KEY BISCAYNE – You’d think that having Rafael Nadal and Miami favorite Juan Martin del Potro practicing on adjacent courts would be one-stop shopping for tennis fans.
But despite del Potro’s popularity here, Nadal was still the hot ticket by a long, long way.
Even before the scheduled noon practice time for both, the crowds had packed the stands on Court 4. The linesup went all the way down the stairs and outside the court. There also was a crush of fans against the fence next to the walkway by which Nadal accessed the court.
For a five-second look at a guy walking with a racquet in his hand (well, assuming you didn’t have an iPhone or five in your field of vision), that’s a lot of work. Once Nadal passed, nearly all of the crowd left to line up for an infinitesimal chance at getting a seat in the stands. They completely missed del Potro, who passed by a minute later nearly incognito.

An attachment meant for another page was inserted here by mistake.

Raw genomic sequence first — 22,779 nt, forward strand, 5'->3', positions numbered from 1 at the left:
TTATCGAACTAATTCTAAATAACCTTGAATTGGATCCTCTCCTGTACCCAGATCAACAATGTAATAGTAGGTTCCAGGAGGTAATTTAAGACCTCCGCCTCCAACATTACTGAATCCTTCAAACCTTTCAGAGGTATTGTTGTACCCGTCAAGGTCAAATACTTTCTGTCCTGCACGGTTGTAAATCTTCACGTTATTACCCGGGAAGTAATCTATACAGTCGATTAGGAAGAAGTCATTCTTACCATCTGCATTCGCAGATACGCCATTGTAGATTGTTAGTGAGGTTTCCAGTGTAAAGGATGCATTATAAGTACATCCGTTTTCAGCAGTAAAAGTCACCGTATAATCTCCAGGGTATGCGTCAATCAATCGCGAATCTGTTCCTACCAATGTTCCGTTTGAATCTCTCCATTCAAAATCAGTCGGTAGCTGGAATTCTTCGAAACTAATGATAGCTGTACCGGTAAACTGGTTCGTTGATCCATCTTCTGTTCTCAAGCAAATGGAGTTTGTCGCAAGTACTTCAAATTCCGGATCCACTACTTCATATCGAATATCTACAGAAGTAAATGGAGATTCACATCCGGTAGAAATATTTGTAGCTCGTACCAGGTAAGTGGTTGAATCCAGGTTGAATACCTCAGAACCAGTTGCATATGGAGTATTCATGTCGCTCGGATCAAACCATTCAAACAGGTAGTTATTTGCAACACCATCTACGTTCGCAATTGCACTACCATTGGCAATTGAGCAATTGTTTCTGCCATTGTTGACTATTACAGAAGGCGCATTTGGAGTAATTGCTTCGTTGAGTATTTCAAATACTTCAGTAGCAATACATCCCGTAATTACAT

Nadal was having a longer, off-day hit while del Potro was warming up for his big third-round match against Roger Federer.
On his court, No. 5, the stands were about three-quarters full for a few minutes. Then people started to leave after watching the Argentine hit a few balls.
Meanwhile, wherever Roger Federer warmed up, it wasn’t on the woefully inadequate Miami Open practice schedule published on the tournament website. (This has become a staple at every tournament but, apparently, isn’t a priority here).
Two questions overheard in the crowd from a pair of, well, seasoned female tennis watchers
1) Hey! Del Potro cut his hair?
Yes, in 2008. At left is del Potro at the Australian Open that year, one of the last tournaments the Argentine played before taking the clippers to his coiffure – and instantly becoming a matinee idol.
2) Why don’t Rafa and del Potro practice together? They’re both right here!
Now, that’s a very good question. But it’s just not the sort of thing they do.
Plus, can you imagine how social media would blow up if word got out that Nadal warmed up del Potro to “help him” try to beat FEDERER?
Come to think of it, that would have been fun to watch unfold, as the Nadal fans and the Federer fans (you can’t be both; those circles are never concentric) went at it.